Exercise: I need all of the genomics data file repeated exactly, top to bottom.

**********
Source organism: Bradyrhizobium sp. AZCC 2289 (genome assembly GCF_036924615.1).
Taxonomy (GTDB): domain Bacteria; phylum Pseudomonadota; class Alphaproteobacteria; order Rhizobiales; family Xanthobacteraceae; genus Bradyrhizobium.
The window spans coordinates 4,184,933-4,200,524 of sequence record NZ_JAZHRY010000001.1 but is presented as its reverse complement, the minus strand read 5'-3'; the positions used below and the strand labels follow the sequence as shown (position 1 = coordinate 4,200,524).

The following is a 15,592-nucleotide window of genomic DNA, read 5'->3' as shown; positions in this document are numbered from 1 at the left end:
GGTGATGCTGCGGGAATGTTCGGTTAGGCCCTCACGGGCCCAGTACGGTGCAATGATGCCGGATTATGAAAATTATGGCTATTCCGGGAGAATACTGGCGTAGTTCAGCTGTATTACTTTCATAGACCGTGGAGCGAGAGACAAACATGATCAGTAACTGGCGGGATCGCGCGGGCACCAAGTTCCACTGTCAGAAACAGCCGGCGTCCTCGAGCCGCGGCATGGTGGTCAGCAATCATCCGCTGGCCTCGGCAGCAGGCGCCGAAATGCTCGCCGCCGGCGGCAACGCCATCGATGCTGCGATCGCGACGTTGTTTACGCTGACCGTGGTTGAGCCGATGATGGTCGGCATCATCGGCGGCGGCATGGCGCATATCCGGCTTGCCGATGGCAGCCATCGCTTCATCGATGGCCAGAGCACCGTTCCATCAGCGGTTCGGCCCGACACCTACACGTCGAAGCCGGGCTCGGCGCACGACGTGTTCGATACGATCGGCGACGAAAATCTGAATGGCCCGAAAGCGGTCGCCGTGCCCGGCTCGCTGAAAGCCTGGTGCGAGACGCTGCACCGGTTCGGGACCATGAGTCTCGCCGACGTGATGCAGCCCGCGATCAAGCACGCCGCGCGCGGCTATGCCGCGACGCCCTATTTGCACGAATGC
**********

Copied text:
Source organism: Bradyrhizobium sp. AZCC 2289 (genome assembly GCF_036924615.1).
Taxonomy (GTDB): domain Bacteria; phylum Pseudomonadota; class Alphaproteobacteria; order Rhizobiales; family Xanthobacteraceae; genus Bradyrhizobium.
The window spans coordinates 4,184,933-4,200,524 of sequence record NZ_JAZHRY010000001.1 but is presented as its reverse complement, the minus strand read 5'-3'; the positions used below and the strand labels follow the sequence as shown (position 1 = coordinate 4,200,524).

The following is a 15,592-nucleotide window of genomic DNA, read 5'->3' as shown; positions in this document are numbered from 1 at the left end:
GGTGATGCTGCGGGAATGTTCGGTTAGGCCCTCACGGGCCCAGTACGGTGCAATGATGCCGGATTATGAAAATTATGGCTATTCCGGGAGAATACTGGCGTAGTTCAGCTGTATTACTTTCATAGACCGTGGAGCGAGAGACAAACATGATCAGTAACTGGCGGGATCGCGCGGGCACCAAGTTCCACTGTCAGAAACAGCCGGCGTCCTCGAGCCGCGGCATGGTGGTCAGCAATCATCCGCTGGCCTCGGCAGCAGGCGCCGAAATGCTCGCCGCCGGCGGCAACGCCATCGATGCTGCGATCGCGACGTTGTTTACGCTGACCGTGGTTGAGCCGATGATGGTCGGCATCATCGGCGGCGGCATGGCGCATATCCGGCTTGCCGATGGCAGCCATCGCTTCATCGATGGCCAGAGCACCGTTCCATCAGCGGTTCGGCCCGACACCTACACGTCGAAGCCGGGCTCGGCGCACGACGTGTTCGATACGATCGGCGACGAAAATCTGAATGGCCCGAAAGCGGTCGCCGTGCCCGGCTCGCTGAAAGCCTGGTGCGAGACGCTGCACCGGTTCGGGACCATGAGTCTCGCCGACGTGATGCAGCCCGCGATCAAGCACGCCGCGCGCGGCTATGCCGCGACGCCCTATTTGCACGAATGC